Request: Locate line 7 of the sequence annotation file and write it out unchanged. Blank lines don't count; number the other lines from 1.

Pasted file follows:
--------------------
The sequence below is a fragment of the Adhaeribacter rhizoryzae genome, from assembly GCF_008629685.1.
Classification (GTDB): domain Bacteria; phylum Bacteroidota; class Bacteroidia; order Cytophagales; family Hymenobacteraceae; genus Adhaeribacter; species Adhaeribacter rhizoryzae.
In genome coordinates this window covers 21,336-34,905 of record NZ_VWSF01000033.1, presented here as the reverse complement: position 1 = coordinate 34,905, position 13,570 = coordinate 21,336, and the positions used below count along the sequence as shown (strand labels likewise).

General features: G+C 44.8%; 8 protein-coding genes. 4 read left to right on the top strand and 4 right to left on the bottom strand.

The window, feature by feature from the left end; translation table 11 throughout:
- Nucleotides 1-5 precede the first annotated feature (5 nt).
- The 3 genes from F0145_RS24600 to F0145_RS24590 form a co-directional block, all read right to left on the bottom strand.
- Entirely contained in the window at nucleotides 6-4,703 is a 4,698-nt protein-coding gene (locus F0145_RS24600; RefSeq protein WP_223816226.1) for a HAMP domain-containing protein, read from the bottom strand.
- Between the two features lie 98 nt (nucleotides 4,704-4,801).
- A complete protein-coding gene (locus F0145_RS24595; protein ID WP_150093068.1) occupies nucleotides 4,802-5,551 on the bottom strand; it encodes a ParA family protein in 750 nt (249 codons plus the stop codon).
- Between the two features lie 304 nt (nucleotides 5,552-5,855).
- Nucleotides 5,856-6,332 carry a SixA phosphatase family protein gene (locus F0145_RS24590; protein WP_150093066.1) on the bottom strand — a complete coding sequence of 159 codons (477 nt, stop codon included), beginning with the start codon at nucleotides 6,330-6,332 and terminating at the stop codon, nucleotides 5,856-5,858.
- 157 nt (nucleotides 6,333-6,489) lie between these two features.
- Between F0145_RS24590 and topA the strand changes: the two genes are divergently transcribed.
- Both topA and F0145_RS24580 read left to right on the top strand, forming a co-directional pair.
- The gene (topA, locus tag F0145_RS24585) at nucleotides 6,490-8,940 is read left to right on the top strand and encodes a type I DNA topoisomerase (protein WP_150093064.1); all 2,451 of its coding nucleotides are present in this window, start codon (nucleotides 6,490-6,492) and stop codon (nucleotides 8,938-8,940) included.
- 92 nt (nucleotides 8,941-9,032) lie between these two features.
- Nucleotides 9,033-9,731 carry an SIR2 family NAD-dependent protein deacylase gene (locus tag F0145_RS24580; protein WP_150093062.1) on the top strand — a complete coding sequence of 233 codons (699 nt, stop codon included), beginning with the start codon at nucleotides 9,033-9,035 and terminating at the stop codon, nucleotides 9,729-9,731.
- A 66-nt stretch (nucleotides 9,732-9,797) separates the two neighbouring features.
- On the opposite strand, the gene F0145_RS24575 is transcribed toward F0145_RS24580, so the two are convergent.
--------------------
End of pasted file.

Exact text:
- The 3 genes from F0145_RS24600 to F0145_RS24590 form a co-directional block, all read right to left on the bottom strand.